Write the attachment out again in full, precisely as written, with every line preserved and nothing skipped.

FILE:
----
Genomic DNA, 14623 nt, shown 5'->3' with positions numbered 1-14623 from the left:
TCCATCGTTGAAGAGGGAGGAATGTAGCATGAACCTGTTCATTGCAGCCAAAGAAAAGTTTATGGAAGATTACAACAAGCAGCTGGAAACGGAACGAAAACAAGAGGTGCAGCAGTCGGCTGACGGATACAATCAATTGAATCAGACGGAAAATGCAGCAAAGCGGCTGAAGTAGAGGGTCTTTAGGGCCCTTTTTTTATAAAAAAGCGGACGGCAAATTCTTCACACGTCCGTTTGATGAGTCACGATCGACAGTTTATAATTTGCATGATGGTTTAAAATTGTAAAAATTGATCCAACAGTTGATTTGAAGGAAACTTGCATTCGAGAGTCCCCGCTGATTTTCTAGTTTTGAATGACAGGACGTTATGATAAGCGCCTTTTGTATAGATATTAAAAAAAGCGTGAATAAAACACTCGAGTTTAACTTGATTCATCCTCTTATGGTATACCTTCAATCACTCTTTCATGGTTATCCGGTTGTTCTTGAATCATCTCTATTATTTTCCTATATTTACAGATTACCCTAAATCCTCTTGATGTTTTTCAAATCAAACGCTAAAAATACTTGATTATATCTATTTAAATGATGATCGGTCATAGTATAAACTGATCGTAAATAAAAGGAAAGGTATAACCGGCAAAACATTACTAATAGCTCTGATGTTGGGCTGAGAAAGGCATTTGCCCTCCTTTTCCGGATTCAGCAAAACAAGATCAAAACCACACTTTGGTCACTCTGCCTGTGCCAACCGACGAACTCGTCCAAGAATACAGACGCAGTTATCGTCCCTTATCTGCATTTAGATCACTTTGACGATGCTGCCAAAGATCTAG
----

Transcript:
Genomic DNA, 14623 nt, shown 5'->3' with positions numbered 1-14623 from the left:
TCCATCGTTGAAGAGGGAGGAATGTAGCATGAACCTGTTCATTGCAGCCAAAGAAAAGTTTATGGAAGATTACAACAAGCAGCTGGAAACGGAACGAAAACAAGAGGTGCAGCAGTCGGCTGACGGATACAATCAATTGAATCAGACGGAAAATGCAGCAAAGCGGCTGAAGTAGAGGGTCTTTAGGGCCCTTTTTTTATAAAAAAGCGGACGGCAAATTCTTCACACGTCCGTTTGATGAGTCACGATCGACAGTTTATAATTTGCATGATGGTTTAAAATTGTAAAAATTGATCCAACAGTTGATTTGAAGGAAACTTGCATTCGAGAGTCCCCGCTGATTTTCTAGTTTTGAATGACAGGACGTTATGATAAGCGCCTTTTGTATAGATATTAAAAAAAGCGTGAATAAAACACTCGAGTTTAACTTGATTCATCCTCTTATGGTATACCTTCAATCACTCTTTCATGGTTATCCGGTTGTTCTTGAATCATCTCTATTATTTTCCTATATTTACAGATTACCCTAAATCCTCTTGATGTTTTTCAAATCAAACGCTAAAAATACTTGATTATATCTATTTAAATGATGATCGGTCATAGTATAAACTGATCGTAAATAAAAGGAAAGGTATAACCGGCAAAACATTACTAATAGCTCTGATGTTGGGCTGAGAAAGGCATTTGCCCTCCTTTTCCGGATTCAGCAAAACAAGATCAAAACCACACTTTGGTCACTCTGCCTGTGCCAACCGACGAACTCGTCCAAGAATACAGACGCAGTTATCGTCCCTTATCTGCATTTAGATCACTTTGACGATGCTGCCAAAGATCTAG